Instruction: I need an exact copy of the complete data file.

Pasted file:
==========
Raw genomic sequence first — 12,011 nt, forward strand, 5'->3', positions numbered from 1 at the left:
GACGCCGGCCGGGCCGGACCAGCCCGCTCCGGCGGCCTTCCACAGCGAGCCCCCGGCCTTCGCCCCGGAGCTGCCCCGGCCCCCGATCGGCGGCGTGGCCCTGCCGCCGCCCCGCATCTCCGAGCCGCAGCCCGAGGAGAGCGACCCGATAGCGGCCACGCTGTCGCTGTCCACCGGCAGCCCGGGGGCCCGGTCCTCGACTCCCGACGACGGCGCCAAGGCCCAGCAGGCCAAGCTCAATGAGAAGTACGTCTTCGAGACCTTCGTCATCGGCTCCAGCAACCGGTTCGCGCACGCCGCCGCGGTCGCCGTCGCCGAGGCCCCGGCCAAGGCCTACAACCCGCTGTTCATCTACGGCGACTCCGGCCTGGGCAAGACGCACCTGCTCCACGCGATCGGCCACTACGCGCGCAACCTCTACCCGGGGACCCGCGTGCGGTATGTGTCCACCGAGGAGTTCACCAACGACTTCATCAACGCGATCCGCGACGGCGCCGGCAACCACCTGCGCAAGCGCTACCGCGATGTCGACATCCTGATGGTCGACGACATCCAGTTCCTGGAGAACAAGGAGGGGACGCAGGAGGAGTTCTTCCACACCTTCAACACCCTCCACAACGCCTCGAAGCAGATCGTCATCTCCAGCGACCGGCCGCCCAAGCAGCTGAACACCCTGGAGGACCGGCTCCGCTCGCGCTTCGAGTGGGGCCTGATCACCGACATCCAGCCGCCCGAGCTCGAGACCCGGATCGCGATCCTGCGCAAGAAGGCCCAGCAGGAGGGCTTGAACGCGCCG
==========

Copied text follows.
Raw genomic sequence first — 12,011 nt, forward strand, 5'->3', positions numbered from 1 at the left:
GACGCCGGCCGGGCCGGACCAGCCCGCTCCGGCGGCCTTCCACAGCGAGCCCCCGGCCTTCGCCCCGGAGCTGCCCCGGCCCCCGATCGGCGGCGTGGCCCTGCCGCCGCCCCGCATCTCCGAGCCGCAGCCCGAGGAGAGCGACCCGATAGCGGCCACGCTGTCGCTGTCCACCGGCAGCCCGGGGGCCCGGTCCTCGACTCCCGACGACGGCGCCAAGGCCCAGCAGGCCAAGCTCAATGAGAAGTACGTCTTCGAGACCTTCGTCATCGGCTCCAGCAACCGGTTCGCGCACGCCGCCGCGGTCGCCGTCGCCGAGGCCCCGGCCAAGGCCTACAACCCGCTGTTCATCTACGGCGACTCCGGCCTGGGCAAGACGCACCTGCTCCACGCGATCGGCCACTACGCGCGCAACCTCTACCCGGGGACCCGCGTGCGGTATGTGTCCACCGAGGAGTTCACCAACGACTTCATCAACGCGATCCGCGACGGCGCCGGCAACCACCTGCGCAAGCGCTACCGCGATGTCGACATCCTGATGGTCGACGACATCCAGTTCCTGGAGAACAAGGAGGGGACGCAGGAGGAGTTCTTCCACACCTTCAACACCCTCCACAACGCCTCGAAGCAGATCGTCATCTCCAGCGACCGGCCGCCCAAGCAGCTGAACACCCTGGAGGACCGGCTCCGCTCGCGCTTCGAGTGGGGCCTGATCACCGACATCCAGCCGCCCGAGCTCGAGACCCGGATCGCGATCCTGCGCAAGAAGGCCCAGCAGGAGGGCTTGAACGCGCCG